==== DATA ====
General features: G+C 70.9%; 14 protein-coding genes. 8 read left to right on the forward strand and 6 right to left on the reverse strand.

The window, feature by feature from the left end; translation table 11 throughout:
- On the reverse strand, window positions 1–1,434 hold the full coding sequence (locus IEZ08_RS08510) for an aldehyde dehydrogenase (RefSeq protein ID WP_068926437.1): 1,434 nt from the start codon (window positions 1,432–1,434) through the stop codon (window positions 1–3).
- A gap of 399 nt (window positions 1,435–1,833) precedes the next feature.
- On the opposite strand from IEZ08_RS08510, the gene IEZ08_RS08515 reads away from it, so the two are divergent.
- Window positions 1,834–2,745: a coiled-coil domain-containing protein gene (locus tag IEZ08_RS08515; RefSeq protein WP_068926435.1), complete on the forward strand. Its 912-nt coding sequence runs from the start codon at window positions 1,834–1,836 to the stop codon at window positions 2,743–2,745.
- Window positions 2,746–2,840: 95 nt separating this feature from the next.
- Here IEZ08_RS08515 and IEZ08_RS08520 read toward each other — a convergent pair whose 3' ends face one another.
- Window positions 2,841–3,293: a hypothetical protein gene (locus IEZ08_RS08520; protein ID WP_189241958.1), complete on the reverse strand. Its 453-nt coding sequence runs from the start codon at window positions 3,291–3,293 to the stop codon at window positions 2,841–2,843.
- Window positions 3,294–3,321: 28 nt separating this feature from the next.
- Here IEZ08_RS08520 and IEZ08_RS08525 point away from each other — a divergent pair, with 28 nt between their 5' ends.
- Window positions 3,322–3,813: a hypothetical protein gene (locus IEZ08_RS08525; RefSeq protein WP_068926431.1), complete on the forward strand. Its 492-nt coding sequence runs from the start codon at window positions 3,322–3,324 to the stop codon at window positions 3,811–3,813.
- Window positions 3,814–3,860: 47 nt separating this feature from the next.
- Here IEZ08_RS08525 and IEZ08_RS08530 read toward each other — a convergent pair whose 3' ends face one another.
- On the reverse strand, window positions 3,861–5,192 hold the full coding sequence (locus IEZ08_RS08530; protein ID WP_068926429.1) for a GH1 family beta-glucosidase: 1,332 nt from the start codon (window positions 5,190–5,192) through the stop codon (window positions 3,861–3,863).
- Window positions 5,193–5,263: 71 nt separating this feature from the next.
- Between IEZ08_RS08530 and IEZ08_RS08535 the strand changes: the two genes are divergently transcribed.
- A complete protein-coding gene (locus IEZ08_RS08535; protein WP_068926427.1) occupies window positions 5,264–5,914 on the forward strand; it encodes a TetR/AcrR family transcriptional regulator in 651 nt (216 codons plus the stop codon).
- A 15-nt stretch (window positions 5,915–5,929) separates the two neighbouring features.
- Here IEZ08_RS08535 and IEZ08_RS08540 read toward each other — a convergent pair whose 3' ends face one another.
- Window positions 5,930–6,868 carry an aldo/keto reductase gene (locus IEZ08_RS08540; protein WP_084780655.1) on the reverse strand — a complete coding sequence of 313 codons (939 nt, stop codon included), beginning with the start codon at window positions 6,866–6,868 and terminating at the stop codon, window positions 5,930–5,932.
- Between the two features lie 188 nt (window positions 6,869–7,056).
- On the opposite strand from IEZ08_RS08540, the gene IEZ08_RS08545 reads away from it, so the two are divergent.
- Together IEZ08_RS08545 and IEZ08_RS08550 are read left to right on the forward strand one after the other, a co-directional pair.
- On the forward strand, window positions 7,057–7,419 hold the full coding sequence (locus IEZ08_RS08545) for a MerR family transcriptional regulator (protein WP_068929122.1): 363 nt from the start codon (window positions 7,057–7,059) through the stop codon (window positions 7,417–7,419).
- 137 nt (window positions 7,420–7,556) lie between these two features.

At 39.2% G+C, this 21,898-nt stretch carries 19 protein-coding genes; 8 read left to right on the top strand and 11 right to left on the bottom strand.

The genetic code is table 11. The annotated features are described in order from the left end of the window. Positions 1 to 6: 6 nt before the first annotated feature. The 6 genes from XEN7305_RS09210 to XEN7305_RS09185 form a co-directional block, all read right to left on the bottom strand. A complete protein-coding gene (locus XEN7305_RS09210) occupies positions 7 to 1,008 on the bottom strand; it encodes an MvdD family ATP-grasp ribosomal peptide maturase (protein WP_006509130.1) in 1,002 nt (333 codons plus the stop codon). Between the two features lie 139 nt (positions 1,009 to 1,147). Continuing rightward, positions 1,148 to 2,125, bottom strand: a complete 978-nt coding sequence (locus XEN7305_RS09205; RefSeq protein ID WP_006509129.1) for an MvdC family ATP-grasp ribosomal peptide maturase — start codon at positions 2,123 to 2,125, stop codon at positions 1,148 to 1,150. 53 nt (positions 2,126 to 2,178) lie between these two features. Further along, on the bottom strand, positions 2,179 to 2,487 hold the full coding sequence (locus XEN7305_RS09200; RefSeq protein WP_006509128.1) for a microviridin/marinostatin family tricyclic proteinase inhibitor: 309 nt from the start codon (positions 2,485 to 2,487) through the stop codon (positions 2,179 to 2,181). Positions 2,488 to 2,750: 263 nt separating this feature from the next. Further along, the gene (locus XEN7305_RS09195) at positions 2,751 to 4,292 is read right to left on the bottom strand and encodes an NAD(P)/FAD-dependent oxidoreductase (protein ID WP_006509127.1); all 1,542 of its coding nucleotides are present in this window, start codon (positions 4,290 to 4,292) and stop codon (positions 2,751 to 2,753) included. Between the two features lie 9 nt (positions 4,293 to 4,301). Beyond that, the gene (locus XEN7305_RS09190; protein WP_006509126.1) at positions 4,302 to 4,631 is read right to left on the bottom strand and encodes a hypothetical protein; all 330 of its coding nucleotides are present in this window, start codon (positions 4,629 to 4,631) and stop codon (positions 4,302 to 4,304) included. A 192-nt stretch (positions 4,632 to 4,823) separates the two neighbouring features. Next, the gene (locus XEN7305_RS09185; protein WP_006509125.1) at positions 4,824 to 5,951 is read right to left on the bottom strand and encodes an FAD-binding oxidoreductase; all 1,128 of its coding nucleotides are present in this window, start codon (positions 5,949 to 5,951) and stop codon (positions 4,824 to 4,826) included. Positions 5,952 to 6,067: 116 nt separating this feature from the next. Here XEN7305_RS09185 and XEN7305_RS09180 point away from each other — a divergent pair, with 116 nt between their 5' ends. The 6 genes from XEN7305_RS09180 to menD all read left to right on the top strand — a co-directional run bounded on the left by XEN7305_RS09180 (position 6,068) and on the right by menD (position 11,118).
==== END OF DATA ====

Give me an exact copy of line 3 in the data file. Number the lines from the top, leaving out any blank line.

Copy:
- On the reverse strand, window positions 1–1,434 hold the full coding sequence (locus IEZ08_RS08510) for an aldehyde dehydrogenase (RefSeq protein ID WP_068926437.1): 1,434 nt from the start codon (window positions 1,432–1,434) through the stop codon (window positions 1–3).